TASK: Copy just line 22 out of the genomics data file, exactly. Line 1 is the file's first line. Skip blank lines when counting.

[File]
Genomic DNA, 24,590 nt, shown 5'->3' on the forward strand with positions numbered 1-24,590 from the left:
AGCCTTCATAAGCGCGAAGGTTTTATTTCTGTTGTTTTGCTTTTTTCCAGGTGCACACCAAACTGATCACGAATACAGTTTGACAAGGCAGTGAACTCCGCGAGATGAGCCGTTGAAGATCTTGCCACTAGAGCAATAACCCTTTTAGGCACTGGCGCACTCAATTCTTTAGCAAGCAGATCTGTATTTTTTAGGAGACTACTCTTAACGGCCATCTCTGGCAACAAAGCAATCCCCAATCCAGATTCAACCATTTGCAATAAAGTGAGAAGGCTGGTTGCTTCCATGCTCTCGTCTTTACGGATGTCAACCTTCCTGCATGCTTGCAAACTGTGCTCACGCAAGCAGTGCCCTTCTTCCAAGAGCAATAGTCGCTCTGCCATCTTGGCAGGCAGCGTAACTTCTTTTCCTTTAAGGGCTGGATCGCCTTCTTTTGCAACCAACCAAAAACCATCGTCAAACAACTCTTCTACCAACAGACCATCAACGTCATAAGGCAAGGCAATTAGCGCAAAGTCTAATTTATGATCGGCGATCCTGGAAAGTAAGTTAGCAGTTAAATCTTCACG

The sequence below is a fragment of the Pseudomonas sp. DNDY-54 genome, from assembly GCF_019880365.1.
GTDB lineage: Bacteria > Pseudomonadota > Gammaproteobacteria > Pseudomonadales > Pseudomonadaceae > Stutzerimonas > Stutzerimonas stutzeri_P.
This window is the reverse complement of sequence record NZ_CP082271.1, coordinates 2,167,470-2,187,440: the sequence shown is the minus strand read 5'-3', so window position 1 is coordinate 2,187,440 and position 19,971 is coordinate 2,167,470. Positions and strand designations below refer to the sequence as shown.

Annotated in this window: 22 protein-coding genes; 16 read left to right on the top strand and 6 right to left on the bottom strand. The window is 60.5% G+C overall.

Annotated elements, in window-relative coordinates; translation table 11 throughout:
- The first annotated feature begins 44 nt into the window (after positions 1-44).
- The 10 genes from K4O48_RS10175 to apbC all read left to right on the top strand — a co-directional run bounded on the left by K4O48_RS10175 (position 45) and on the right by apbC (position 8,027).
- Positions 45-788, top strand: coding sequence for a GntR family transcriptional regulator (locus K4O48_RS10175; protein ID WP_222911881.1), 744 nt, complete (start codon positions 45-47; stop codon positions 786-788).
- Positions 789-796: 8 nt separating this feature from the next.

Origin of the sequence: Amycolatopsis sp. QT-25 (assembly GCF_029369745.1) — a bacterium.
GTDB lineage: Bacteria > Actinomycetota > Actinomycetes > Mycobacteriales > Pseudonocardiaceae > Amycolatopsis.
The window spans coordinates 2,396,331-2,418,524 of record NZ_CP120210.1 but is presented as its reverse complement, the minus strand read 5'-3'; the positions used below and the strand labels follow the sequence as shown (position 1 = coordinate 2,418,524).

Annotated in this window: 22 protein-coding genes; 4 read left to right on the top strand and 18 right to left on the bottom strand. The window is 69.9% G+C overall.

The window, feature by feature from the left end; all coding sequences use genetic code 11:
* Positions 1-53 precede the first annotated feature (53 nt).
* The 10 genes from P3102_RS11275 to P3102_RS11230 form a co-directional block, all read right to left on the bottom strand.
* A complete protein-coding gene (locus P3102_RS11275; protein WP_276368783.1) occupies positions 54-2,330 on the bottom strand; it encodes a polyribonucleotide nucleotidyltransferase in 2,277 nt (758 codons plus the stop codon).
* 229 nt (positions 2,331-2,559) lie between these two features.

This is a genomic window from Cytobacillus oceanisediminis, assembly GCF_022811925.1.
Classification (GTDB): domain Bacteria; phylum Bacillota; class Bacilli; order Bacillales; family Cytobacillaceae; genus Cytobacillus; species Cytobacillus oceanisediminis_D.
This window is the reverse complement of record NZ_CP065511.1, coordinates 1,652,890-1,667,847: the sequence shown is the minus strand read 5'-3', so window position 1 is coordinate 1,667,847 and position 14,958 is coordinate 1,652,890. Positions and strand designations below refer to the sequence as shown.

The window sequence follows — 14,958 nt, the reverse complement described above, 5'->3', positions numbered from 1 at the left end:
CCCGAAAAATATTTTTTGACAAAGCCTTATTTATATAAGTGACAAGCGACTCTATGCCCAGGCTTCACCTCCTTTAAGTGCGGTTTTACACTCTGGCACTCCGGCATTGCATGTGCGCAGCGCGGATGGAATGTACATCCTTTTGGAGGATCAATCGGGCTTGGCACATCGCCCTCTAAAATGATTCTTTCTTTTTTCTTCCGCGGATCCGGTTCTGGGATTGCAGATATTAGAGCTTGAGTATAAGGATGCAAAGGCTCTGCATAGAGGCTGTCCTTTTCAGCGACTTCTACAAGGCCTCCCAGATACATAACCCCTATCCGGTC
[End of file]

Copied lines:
Classification (GTDB): domain Bacteria; phylum Bacillota; class Bacilli; order Bacillales; family Cytobacillaceae; genus Cytobacillus; species Cytobacillus oceanisediminis_D.